let secret;

export const getParameter = async ({ name, withDecryption = false }) => {
  if (secret) {
    console.log('Returning secret from cache');
    return secret;

  const input = {
    Name: name,
    ...(withDecryption && { WithDecryption: withDecryption }),
  const command = new GetParameterCommand(input);

  const parameter = await client.send(command);
  secret = parameter.Parameter.Value;
  console.log('Getting the secret from Parameter Store');
  return secret;

We can easily use it in the function handler:

// index.mjs
import { getParameter } from './helpers/ssm.mjs';

export const handler = async (event) => {
  try {
    const myParameter = await getParameter({
      name: '/test/my-secret', withDecryption: true,
    // do something with myParameter
  } catch (error) {
    console.error('Error: ', error.message);
    throw error;

The helper module caches the secret and makes it available throughout the execution environment’s lifetime. It implies that the code will call Parameter Store only once for each Lambda function lifecycle. The helper module is reusable across multiple functions and applications.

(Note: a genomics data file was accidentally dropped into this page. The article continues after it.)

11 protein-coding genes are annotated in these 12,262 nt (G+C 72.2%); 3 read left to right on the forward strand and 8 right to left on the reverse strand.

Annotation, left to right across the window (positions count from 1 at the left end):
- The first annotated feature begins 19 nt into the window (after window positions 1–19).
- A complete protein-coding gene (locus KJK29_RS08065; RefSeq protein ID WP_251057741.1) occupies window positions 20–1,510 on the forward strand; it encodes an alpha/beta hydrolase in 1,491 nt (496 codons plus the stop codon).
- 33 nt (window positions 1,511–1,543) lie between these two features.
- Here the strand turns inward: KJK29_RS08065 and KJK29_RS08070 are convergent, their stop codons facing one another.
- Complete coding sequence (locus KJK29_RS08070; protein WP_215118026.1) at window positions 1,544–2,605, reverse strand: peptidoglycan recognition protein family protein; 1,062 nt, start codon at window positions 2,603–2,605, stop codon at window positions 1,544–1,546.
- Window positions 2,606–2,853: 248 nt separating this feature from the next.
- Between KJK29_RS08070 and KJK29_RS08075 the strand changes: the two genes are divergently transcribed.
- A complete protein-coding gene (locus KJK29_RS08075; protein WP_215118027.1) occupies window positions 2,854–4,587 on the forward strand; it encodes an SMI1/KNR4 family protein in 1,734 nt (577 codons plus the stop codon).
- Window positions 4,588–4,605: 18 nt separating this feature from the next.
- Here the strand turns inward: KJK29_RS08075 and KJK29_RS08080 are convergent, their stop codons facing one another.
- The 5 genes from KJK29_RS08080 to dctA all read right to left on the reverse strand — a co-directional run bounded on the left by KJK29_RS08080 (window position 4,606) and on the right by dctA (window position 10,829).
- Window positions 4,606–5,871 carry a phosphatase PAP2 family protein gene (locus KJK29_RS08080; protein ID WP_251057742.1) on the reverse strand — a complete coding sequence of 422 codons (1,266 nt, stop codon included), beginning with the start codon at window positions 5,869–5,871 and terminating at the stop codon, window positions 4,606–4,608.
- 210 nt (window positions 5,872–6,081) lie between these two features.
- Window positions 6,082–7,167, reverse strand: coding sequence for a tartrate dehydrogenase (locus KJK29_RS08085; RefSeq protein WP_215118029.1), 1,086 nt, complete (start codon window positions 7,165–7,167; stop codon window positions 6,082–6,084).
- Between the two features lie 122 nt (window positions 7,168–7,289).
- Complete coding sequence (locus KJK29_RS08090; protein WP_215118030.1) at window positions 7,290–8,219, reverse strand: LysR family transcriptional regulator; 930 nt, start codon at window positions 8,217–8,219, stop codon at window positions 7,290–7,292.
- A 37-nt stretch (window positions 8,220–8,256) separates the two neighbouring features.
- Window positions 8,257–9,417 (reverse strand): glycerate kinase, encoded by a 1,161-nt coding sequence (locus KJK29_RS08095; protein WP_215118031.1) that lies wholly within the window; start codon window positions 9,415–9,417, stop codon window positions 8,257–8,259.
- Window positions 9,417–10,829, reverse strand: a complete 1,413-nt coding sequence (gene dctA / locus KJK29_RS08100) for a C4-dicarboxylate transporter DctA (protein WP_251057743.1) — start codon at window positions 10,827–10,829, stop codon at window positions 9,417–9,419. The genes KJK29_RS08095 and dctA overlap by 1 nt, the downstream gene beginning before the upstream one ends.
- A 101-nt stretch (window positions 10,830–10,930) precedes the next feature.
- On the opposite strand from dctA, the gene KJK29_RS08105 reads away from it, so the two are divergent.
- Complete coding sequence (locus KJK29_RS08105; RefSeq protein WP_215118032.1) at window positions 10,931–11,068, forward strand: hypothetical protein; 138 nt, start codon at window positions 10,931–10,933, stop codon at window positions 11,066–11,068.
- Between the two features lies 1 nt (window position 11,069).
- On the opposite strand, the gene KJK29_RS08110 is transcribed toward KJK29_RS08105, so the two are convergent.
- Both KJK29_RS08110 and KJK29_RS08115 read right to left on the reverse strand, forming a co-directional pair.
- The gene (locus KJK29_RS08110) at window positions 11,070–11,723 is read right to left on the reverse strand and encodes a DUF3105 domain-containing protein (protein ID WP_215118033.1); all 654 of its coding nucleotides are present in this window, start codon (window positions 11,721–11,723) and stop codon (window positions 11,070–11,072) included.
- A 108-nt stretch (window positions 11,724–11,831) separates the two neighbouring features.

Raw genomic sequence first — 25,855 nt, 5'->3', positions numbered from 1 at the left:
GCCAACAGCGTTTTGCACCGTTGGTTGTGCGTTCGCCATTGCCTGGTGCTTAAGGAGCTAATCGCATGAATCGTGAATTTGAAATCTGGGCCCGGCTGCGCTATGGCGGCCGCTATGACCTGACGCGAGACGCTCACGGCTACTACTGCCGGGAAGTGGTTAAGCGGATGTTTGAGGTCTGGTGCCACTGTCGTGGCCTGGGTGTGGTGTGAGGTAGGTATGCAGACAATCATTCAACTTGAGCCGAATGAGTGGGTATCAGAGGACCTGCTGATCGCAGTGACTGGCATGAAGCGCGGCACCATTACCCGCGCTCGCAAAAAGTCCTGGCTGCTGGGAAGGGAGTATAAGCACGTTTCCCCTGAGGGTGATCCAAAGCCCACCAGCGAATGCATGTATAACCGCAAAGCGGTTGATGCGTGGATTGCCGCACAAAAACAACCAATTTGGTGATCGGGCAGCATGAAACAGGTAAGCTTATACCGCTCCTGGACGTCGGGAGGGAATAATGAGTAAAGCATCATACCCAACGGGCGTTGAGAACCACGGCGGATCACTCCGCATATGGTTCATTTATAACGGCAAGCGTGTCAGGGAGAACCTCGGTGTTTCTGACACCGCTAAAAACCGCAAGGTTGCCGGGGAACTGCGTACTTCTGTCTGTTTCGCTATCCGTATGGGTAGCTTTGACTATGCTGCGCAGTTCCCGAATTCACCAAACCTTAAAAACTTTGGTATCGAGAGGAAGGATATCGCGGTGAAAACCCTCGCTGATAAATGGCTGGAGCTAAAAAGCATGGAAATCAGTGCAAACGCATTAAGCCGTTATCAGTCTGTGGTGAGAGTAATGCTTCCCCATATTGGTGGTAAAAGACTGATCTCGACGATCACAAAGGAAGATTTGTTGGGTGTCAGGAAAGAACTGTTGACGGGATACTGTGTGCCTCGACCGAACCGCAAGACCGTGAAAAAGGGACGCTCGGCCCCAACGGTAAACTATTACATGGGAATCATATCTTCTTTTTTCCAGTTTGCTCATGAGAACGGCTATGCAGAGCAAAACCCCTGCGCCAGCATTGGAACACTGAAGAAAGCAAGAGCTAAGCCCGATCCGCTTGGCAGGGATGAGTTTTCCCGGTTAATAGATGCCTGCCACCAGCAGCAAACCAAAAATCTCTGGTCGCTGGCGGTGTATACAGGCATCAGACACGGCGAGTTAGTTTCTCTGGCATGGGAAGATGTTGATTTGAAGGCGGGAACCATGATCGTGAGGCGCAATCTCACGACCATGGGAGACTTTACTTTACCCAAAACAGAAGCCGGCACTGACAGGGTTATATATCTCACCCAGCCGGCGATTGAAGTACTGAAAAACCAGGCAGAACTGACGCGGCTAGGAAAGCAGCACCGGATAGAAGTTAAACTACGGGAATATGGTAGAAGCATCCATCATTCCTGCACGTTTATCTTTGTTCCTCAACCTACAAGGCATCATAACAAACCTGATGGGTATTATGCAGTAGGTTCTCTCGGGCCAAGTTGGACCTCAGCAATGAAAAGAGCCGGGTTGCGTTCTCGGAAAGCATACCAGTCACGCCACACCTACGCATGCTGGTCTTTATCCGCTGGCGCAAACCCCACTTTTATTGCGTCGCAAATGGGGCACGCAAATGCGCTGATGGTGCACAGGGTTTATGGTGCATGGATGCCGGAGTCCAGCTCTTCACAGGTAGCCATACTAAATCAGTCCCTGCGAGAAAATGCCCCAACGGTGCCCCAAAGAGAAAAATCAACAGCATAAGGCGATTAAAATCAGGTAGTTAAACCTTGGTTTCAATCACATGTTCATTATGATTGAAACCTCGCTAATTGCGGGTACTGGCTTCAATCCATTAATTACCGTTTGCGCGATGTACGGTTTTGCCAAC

The function’s execution role must have the relevant IAM permissions. If we allow the ssm:GetParameters, ssm:GetParameter and ssm:GetParametersByPath actions in the role’s policy, the function will be able to retrieve various types and numbers of parameters. If we choose to encrypt the secret with a customer-managed KMS key (i.e., not the default AWS-managed key), we must add the kms:Decrypt permission to the policy, too.

3.3. Using a Lambda extension

We can use the AWS Parameters and Secrets Lambda Extension to get the secret from Parameter Store.

It’s a fun and easy way to retrieve and cache parameters and secrets. I wrote a post about the extension earlier, so I won’t repeat it here.

3.4. Using Lambda Powertools

Lambda Powertools is a library that provides several utilities to make us write less code and follow best practices. These utilities include logging, metrics, tracing, retrieving parameters, and other helpers.